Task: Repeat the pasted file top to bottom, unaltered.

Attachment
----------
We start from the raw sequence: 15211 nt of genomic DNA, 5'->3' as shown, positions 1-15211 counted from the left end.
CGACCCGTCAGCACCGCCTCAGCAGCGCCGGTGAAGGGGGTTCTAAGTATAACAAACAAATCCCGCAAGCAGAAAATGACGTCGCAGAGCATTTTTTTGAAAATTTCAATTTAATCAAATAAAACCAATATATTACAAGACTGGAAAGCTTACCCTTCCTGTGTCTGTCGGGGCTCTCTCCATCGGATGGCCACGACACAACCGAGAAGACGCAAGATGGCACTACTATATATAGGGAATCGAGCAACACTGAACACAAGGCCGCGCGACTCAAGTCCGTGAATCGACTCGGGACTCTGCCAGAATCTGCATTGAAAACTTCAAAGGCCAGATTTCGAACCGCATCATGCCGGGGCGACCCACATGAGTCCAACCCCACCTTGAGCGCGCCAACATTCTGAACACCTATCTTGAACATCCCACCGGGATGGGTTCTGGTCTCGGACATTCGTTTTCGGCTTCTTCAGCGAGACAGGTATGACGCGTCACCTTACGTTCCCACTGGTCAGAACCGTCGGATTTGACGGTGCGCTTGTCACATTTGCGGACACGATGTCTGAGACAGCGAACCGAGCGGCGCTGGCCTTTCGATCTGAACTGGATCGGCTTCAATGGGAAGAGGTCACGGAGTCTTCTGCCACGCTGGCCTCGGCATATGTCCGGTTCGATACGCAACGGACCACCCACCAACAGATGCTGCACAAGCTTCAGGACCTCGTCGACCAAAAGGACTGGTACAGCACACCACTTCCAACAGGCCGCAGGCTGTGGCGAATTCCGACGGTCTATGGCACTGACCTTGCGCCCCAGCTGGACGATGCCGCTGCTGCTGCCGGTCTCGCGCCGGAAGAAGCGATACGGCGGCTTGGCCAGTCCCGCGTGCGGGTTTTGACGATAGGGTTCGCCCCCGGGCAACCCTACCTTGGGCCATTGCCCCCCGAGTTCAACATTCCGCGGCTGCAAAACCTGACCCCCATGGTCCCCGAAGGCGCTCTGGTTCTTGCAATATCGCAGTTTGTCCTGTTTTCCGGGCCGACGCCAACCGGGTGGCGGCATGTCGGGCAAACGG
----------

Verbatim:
We start from the raw sequence: 15211 nt of genomic DNA, 5'->3' as shown, positions 1-15211 counted from the left end.
CGACCCGTCAGCACCGCCTCAGCAGCGCCGGTGAAGGGGGTTCTAAGTATAACAAACAAATCCCGCAAGCAGAAAATGACGTCGCAGAGCATTTTTTTGAAAATTTCAATTTAATCAAATAAAACCAATATATTACAAGACTGGAAAGCTTACCCTTCCTGTGTCTGTCGGGGCTCTCTCCATCGGATGGCCACGACACAACCGAGAAGACGCAAGATGGCACTACTATATATAGGGAATCGAGCAACACTGAACACAAGGCCGCGCGACTCAAGTCCGTGAATCGACTCGGGACTCTGCCAGAATCTGCATTGAAAACTTCAAAGGCCAGATTTCGAACCGCATCATGCCGGGGCGACCCACATGAGTCCAACCCCACCTTGAGCGCGCCAACATTCTGAACACCTATCTTGAACATCCCACCGGGATGGGTTCTGGTCTCGGACATTCGTTTTCGGCTTCTTCAGCGAGACAGGTATGACGCGTCACCTTACGTTCCCACTGGTCAGAACCGTCGGATTTGACGGTGCGCTTGTCACATTTGCGGACACGATGTCTGAGACAGCGAACCGAGCGGCGCTGGCCTTTCGATCTGAACTGGATCGGCTTCAATGGGAAGAGGTCACGGAGTCTTCTGCCACGCTGGCCTCGGCATATGTCCGGTTCGATACGCAACGGACCACCCACCAACAGATGCTGCACAAGCTTCAGGACCTCGTCGACCAAAAGGACTGGTACAGCACACCACTTCCAACAGGCCGCAGGCTGTGGCGAATTCCGACGGTCTATGGCACTGACCTTGCGCCCCAGCTGGACGATGCCGCTGCTGCTGCCGGTCTCGCGCCGGAAGAAGCGATACGGCGGCTTGGCCAGTCCCGCGTGCGGGTTTTGACGATAGGGTTCGCCCCCGGGCAACCCTACCTTGGGCCATTGCCCCCCGAGTTCAACATTCCGCGGCTGCAAAACCTGACCCCCATGGTCCCCGAAGGCGCTCTGGTTCTTGCAATATCGCAGTTTGTCCTGTTTTCCGGGCCGACGCCAACCGGGTGGCGGCATGTCGGGCAAACGG